Moses Mendelssohn's Hebrew Writings

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Edward Breuer
Edward Breuer
Yale Judaica Series
  • New Haven, CT: 
    Yale University Press
    , May
     560 pages.
     For other formats: Link to Publisher's Website.


In their impressive new work, Moses Mendelssohn’s Hebrew Writings, Edward Breuer and David Sorkin acknowledge that “the Mendelssohn evident in these selections … may be disconcertingly different from the one conventionally depicted on the basis of the German writings” (2). This is a cautious comment, predicting only that readers may be surprised and even discomfited by this new translation of Hebrew works by the German-Jewish philosopher Moses Mendelssohn (1729-1786). Yet despite its measured tone, this sentence points to what may be the most significant achievement of this groundbreaking volume: it productively defamiliarizes one of modern Judaism’s best known thinkers.

Mendelssohn requires little introduction. Often described as the founder of modern Jewish thought, he wrote extensively in German and Hebrew on metaphysics, aesthetics, politics, and religion. However, while German works such as his 1783 Jerusalem, or on Religious Power and Judaism are well known, his Hebrew oeuvre has often been neglected. This material has only recently received sustained scholarly attention, and a 2011 collection edited by Michah Gottlieb marked the first time that a significant selection appeared in English (full disclosure: I served as the translator of the Hebrew writings for that volume).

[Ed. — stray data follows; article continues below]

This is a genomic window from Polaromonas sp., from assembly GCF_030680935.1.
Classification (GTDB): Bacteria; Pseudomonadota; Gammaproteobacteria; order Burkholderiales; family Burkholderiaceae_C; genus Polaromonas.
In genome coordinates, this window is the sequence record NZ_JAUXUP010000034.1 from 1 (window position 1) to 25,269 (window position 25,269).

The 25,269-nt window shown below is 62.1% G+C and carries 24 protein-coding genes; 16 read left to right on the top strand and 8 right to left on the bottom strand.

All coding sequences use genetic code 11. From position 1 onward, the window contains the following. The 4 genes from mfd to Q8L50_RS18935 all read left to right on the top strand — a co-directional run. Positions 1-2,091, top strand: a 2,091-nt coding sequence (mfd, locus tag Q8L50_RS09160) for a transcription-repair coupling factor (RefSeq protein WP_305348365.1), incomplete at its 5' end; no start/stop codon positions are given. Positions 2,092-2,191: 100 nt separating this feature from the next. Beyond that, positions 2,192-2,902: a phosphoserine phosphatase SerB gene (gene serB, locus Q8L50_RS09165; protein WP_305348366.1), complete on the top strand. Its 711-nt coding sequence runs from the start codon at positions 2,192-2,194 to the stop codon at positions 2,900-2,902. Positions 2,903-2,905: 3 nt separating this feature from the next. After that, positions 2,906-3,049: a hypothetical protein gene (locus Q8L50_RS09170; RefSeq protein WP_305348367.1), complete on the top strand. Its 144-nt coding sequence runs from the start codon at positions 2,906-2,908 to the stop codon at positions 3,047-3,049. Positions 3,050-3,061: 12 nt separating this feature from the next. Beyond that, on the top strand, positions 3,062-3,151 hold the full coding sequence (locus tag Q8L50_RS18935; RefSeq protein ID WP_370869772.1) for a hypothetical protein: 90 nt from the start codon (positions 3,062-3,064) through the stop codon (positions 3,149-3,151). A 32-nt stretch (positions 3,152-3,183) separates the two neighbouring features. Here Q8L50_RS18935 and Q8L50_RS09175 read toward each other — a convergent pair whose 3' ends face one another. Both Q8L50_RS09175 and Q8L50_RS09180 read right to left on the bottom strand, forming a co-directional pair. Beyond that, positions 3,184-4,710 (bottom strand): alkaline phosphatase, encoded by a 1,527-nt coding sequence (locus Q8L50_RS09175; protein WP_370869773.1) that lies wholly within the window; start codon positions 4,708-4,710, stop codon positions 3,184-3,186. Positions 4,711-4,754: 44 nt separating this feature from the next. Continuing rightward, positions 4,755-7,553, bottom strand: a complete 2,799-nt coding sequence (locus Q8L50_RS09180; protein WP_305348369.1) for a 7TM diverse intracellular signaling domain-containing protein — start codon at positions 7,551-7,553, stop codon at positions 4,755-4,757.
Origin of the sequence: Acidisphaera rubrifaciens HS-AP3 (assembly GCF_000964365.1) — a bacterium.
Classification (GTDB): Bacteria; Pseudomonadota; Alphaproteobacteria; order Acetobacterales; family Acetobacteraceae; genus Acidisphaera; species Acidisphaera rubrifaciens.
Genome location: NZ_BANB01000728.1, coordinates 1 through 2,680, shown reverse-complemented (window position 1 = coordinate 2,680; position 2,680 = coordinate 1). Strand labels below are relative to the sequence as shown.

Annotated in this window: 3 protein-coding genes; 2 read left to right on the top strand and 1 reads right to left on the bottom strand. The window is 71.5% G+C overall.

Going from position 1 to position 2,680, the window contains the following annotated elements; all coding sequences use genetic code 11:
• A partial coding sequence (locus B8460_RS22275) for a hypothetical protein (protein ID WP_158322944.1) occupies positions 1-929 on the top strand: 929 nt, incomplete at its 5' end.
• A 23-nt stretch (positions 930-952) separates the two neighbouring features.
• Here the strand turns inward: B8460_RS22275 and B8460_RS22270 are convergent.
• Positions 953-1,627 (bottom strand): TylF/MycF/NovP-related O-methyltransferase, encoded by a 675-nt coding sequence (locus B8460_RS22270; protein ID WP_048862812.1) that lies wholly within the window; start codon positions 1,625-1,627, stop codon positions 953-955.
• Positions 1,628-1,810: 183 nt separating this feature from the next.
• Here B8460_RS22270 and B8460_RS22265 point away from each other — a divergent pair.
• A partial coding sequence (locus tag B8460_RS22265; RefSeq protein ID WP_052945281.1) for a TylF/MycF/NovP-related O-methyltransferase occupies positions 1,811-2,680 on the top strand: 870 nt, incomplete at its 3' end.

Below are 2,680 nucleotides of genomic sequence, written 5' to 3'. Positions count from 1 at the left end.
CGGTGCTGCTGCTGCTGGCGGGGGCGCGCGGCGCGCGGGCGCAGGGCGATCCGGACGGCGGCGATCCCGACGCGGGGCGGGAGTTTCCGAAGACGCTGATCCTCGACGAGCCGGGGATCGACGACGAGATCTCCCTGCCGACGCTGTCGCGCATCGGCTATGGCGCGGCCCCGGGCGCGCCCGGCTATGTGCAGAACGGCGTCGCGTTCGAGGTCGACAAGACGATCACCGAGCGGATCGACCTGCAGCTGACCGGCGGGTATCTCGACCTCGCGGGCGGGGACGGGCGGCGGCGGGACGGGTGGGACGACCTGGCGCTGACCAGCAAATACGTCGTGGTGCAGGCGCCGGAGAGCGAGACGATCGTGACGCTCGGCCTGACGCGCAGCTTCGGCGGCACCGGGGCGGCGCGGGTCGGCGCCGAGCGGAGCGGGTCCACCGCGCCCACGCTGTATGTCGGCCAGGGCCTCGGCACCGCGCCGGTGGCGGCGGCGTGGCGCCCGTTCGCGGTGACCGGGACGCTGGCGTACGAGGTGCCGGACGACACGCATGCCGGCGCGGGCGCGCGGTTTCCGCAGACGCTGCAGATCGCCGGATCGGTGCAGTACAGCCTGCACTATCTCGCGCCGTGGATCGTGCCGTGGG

With Moses Mendelssohn’s Hebrew Writings, Breuer and Sorkin offer English translations of a much wider range of works than has previously been available. The volume includes Breuer’s translations of selections from Qohelet Musar (“Preacher of Morals”), a short-lived journal from the 1750s; Be’ur Millot ha-Higgayon (“Commentary on the Treatise on Logical Terms”), a 1761 commentary on a logical primer by Maimonides; Sefer Megillat Qohelet (“Commentary on Ecclesiastes”), a 1770 commentary on the biblical book of Ecclesiastes; and Sefer Netivot ha-Shalom (“The Paths of Peace,” often called the Be’ur or “Elucidation”), a monumental Hebrew commentary on and German translation of the Pentateuch published in the early 1780s. The volume also includes introductions by Breuer and Sorkin to each individual text and to the Hebrew writings as a whole, along with extensive annotations covering the details of Mendelssohn’s arguments.